Abstract

Basalt weathering is a key control over the global carbon cycle, though in situ measurements of carbon cycling are lacking. In an experimental, vegetation-free hillslope containing 330 m3 of ground basalt scoria, we measured real-time inorganic carbon dynamics within the porous media and seepage flow. The hillslope carbon flux (0.6-5.1 mg C m-2 h-1) matched weathering rates of natural basalt landscapes (0.4-8.8 mg C m-2 h-1) despite lacking the expected field-based impediments to weathering. After rainfall, a decrease in CO2 concentration ([CO2]) in pore spaces into solution suggested rapid carbon sequestration but slow reactant supply. Persistent low soil [CO2] implied that diffusion limited CO2 supply, while when sufficiently dry, reaction product concentrations limited further weathering. Strong influence of diffusion could cause spatial heterogeneity of weathering even in natural settings, implying that modeling studies need to include variable soil [CO2] to improve carbon cycling estimates associated with potential carbon sequestration methods.

LanguageEnglish (US)
Pages203-206
Number of pages4
JournalGeology
Volume45
Issue number3
DOIs
StatePublished - 2017

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weathering rate
pore space
weathering
basalt
hillslope
carbon sequestration
carbon
soil
inorganic carbon
carbon flux
carbon cycle
in situ measurement
seepage
porous medium
rainfall
vegetation
modeling
product
method

ASJC Scopus subject areas

  • Geology

Cite this

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title = "CO2 diffusion into pore spaces limits weathering rate of an experimental basalt landscape",
abstract = "Basalt weathering is a key control over the global carbon cycle, though in situ measurements of carbon cycling are lacking. In an experimental, vegetation-free hillslope containing 330 m3 of ground basalt scoria, we measured real-time inorganic carbon dynamics within the porous media and seepage flow. The hillslope carbon flux (0.6-5.1 mg C m-2 h-1) matched weathering rates of natural basalt landscapes (0.4-8.8 mg C m-2 h-1) despite lacking the expected field-based impediments to weathering. After rainfall, a decrease in CO2 concentration ([CO2]) in pore spaces into solution suggested rapid carbon sequestration but slow reactant supply. Persistent low soil [CO2] implied that diffusion limited CO2 supply, while when sufficiently dry, reaction product concentrations limited further weathering. Strong influence of diffusion could cause spatial heterogeneity of weathering even in natural settings, implying that modeling studies need to include variable soil [CO2] to improve carbon cycling estimates associated with potential carbon sequestration methods.",
author = "Haren, {Joost van} and Katerina Dontsova and Barron-Gafford, {Greg A.} and Troch, {Peter A.} and Jon Chorover and Delong, {Stephen B.} and Breshears, {David D.} and Huxman, {Travis E.} and Pelletier, {Jon D.} and Saleska, {Scott R.} and Xubin Zeng and Joaquin Ruiz",
year = "2017",
doi = "10.1130/G38569.1",
volume = "45",
pages = "203--206",
journal = "Geology",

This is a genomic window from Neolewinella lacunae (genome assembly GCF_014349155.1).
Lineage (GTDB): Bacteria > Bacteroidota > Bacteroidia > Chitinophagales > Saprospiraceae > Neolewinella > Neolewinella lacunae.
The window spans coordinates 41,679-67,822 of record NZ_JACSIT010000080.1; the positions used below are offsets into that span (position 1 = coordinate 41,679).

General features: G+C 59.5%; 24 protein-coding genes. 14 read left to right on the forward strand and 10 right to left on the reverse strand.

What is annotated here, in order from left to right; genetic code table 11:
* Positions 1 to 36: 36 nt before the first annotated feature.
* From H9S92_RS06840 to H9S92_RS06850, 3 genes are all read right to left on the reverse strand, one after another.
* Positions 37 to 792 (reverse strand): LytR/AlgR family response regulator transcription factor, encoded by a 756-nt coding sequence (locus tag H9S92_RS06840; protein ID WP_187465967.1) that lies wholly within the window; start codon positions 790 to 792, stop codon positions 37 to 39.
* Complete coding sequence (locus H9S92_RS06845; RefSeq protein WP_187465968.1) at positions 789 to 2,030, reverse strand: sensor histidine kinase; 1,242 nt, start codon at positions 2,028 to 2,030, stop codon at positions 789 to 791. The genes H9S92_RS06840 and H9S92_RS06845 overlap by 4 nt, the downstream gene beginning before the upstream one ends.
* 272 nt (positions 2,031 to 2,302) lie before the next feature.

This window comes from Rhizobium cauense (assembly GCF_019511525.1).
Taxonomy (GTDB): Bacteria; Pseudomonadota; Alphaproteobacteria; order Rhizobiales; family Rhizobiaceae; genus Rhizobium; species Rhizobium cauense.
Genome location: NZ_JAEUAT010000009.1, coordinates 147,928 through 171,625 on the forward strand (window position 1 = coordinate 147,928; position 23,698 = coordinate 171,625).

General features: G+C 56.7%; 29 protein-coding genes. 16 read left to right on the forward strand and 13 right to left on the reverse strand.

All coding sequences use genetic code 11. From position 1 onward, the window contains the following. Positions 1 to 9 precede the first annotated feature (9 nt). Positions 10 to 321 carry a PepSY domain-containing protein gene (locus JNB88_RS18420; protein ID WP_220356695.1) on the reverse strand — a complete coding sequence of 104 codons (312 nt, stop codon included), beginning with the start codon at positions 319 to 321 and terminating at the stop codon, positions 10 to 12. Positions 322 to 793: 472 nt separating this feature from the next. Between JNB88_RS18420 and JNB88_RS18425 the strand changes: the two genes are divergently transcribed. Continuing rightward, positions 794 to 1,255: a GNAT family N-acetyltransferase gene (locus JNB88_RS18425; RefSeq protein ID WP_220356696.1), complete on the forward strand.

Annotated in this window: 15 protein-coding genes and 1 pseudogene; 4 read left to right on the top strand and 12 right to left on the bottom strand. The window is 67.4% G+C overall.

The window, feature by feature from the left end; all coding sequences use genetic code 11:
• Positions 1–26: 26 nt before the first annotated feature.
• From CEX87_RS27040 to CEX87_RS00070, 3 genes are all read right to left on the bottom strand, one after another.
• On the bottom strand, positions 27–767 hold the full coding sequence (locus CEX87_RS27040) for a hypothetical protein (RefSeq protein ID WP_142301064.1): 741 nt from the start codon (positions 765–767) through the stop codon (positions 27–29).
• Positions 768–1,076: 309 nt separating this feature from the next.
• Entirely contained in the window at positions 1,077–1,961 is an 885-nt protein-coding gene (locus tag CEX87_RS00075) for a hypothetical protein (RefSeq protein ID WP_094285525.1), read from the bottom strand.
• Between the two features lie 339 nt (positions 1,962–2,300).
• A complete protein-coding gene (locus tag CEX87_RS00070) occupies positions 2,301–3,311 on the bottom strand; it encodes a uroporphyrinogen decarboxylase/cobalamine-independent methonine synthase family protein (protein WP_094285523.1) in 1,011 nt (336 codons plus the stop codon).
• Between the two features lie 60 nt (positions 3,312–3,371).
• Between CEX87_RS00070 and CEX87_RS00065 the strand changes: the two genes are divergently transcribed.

issn = "0091-7613",
publisher = "Geological Society of America",
number = "3",

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T1 - CO2 diffusion into pore spaces limits weathering rate of an experimental basalt landscape

AU - Haren,Joost van

AU - Dontsova,Katerina

AU - Barron-Gafford,Greg A.

AU - Troch,Peter A.

AU - Chorover,Jon

AU - Delong,Stephen B.

AU - Breshears,David D.

AU - Huxman,Travis E.

AU - Pelletier,Jon D.

AU - Saleska,Scott R.

AU - Zeng,Xubin

AU - Ruiz,Joaquin

PY - 2017

Y1 - 2017

N2 - Basalt weathering is a key control over the global carbon cycle, though in situ measurements of carbon cycling are lacking. In an experimental, vegetation-free hillslope containing 330 m3 of ground basalt scoria, we measured real-time inorganic carbon dynamics within the porous media and seepage flow. The hillslope carbon flux (0.6-5.1 mg C m-2 h-1) matched weathering rates of natural basalt landscapes (0.4-8.8 mg C m-2 h-1) despite lacking the expected field-based impediments to weathering. After rainfall, a decrease in CO2 concentration ([CO2]) in pore spaces into solution suggested rapid carbon sequestration but slow reactant supply. Persistent low soil [CO2] implied that diffusion limited CO2 supply, while when sufficiently dry, reaction product concentrations limited further weathering. Strong influence of diffusion could cause spatial heterogeneity of weathering even in natural settings, implying that modeling studies need to include variable soil [CO2] to improve carbon cycling estimates associated with potential carbon sequestration methods.

AB - Basalt weathering is a key control over the global carbon cycle, though in situ measurements of carbon cycling are lacking. In an experimental, vegetation-free hillslope containing 330 m3 of ground basalt scoria, we measured real-time inorganic carbon dynamics within the porous media and seepage flow. The hillslope carbon flux (0.6-5.1 mg C m-2 h-1) matched weathering rates of natural basalt landscapes (0.4-8.8 mg C m-2 h-1) despite lacking the expected field-based impediments to weathering. After rainfall, a decrease in CO2 concentration ([CO2]) in pore spaces into solution suggested rapid carbon sequestration but slow reactant supply. Persistent low soil [CO2] implied that diffusion limited CO2 supply, while when sufficiently dry, reaction product concentrations limited further weathering. Strong influence of diffusion could cause spatial heterogeneity of weathering even in natural settings, implying that modeling studies need to include variable soil [CO2] to improve carbon cycling estimates associated with potential carbon sequestration methods.

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